Insulin fibrillation is caused by the interaction of partially unfolded protein molecules resulting in the formation of insoluble aggregates. Engineered nano- and submicron particles have been reported to accelerate or inhibit the fibrillation of insulin. However, the mechanism by which engineered particles regulate insulin fibrillation kinetics is not fully understood. In the current study, insulin fibrillation in the presence of surface engineered, amine- or sulfate-modified polystyrene particles (200 nm) was investigated. Both particles were found to enhance the rate of protein fibrillation at high particle concentrations (1:1 mass ratio of proteins to particles) as evidenced by increased fluorescence of thioflavin T. A significant amount of proteins was found to adsorb on the surface of both particles, suggesting that the particles served as a nucleation site for fibrillation. Insulin fibrillation was associated with a change in the protein’s secondary structure from α-helix to β-sheet. This change of structure was not significantly affected by the presence of particles. Monte Carlo simulations of protein fibrillation in the presence of different surfaces confirmed experimental results and demonstrated that protein fibrillation is enhanced as the affinity of protein molecules toward the surface increases. Along with increasing the local concentration of proteins, the presence of a surface stabilizes unfolded intermediates, which are precursors to fibrillation. These results provide insight into the mechanisms by which engineered particles promote protein fibrillation and can be important in the context of nanotoxicity.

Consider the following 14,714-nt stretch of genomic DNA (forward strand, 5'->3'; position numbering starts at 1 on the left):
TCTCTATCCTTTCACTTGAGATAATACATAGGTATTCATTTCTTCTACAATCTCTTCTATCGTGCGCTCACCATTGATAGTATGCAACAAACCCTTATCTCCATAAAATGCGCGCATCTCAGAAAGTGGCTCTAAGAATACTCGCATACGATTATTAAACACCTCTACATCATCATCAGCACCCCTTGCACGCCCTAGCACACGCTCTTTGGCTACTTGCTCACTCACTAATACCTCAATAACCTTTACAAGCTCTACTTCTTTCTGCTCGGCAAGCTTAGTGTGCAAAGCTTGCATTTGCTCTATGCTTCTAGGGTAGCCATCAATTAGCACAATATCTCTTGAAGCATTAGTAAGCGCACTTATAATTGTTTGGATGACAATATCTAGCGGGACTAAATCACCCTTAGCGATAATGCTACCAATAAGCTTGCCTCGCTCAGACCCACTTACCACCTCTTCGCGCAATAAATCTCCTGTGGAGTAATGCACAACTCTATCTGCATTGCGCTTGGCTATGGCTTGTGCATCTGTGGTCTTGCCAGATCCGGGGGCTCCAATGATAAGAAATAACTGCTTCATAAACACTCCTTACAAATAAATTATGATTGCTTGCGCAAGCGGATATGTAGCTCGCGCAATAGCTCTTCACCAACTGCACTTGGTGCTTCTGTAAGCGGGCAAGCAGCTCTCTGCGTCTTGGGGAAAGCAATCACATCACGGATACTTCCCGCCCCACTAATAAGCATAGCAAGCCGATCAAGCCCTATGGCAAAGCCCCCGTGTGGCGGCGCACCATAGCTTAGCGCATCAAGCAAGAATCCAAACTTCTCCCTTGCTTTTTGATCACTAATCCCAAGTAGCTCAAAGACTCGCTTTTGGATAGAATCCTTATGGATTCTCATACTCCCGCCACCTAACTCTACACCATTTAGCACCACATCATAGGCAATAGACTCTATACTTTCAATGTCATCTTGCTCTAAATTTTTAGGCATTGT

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Research Article| March 06 2019
Submicron polymeric particles accelerate insulin fibrillation by surface adsorption
Zahra Khosravi, Sumit Sharma, Amir M. Farnoud; Submicron polymeric particles accelerate insulin fibrillation by surface adsorption. Biointerphases 1 March 2019; 14 (2): 021001. https://doi.org/10.1116/1.5083821
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